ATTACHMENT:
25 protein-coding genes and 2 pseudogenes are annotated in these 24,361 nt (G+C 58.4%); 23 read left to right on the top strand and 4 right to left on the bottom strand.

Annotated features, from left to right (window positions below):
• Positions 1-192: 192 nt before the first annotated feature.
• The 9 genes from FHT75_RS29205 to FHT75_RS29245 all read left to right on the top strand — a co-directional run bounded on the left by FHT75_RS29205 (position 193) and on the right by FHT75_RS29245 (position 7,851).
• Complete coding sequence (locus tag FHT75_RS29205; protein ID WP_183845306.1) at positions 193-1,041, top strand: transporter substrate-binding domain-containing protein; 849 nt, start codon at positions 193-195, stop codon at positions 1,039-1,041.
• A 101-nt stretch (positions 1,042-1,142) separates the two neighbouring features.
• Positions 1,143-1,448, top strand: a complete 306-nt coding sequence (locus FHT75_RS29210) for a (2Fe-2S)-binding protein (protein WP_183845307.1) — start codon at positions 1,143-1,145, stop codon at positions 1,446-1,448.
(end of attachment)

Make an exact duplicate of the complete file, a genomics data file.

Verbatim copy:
25 protein-coding genes and 2 pseudogenes are annotated in these 24,361 nt (G+C 58.4%); 23 read left to right on the top strand and 4 right to left on the bottom strand.

Annotated features, from left to right (window positions below):
• Positions 1-192: 192 nt before the first annotated feature.
• The 9 genes from FHT75_RS29205 to FHT75_RS29245 all read left to right on the top strand — a co-directional run bounded on the left by FHT75_RS29205 (position 193) and on the right by FHT75_RS29245 (position 7,851).
• Complete coding sequence (locus tag FHT75_RS29205; protein ID WP_183845306.1) at positions 193-1,041, top strand: transporter substrate-binding domain-containing protein; 849 nt, start codon at positions 193-195, stop codon at positions 1,039-1,041.
• A 101-nt stretch (positions 1,042-1,142) separates the two neighbouring features.
• Positions 1,143-1,448, top strand: a complete 306-nt coding sequence (locus FHT75_RS29210) for a (2Fe-2S)-binding protein (protein WP_183845307.1) — start codon at positions 1,143-1,145, stop codon at positions 1,446-1,448.